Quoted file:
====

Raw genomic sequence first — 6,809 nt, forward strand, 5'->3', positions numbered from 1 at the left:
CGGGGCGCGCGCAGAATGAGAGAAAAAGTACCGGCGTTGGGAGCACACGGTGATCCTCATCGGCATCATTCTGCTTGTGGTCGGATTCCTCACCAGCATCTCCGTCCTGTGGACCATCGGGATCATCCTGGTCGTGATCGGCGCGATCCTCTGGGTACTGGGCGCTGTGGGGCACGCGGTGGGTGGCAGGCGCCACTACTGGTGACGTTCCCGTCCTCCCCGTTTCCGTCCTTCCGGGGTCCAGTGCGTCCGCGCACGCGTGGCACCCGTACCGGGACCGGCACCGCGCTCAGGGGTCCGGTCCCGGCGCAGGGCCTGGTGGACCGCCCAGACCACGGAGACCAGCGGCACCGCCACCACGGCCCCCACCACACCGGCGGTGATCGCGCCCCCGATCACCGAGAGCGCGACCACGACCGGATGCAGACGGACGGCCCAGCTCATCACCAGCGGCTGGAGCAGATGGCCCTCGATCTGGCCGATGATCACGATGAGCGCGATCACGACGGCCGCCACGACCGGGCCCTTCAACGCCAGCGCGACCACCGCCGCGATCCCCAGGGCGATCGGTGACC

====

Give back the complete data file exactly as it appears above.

Raw genomic sequence first — 6,809 nt, forward strand, 5'->3', positions numbered from 1 at the left:
CGGGGCGCGCGCAGAATGAGAGAAAAAGTACCGGCGTTGGGAGCACACGGTGATCCTCATCGGCATCATTCTGCTTGTGGTCGGATTCCTCACCAGCATCTCCGTCCTGTGGACCATCGGGATCATCCTGGTCGTGATCGGCGCGATCCTCTGGGTACTGGGCGCTGTGGGGCACGCGGTGGGTGGCAGGCGCCACTACTGGTGACGTTCCCGTCCTCCCCGTTTCCGTCCTTCCGGGGTCCAGTGCGTCCGCGCACGCGTGGCACCCGTACCGGGACCGGCACCGCGCTCAGGGGTCCGGTCCCGGCGCAGGGCCTGGTGGACCGCCCAGACCACGGAGACCAGCGGCACCGCCACCACGGCCCCCACCACACCGGCGGTGATCGCGCCCCCGATCACCGAGAGCGCGACCACGACCGGATGCAGACGGACGGCCCAGCTCATCACCAGCGGCTGGAGCAGATGGCCCTCGATCTGGCCGATGATCACGATGAGCGCGATCACGACGGCCGCCACGACCGGGCCCTTCAACGCCAGCGCGACCACCGCCGCGATCCCCAGGGCGATCGGTGACC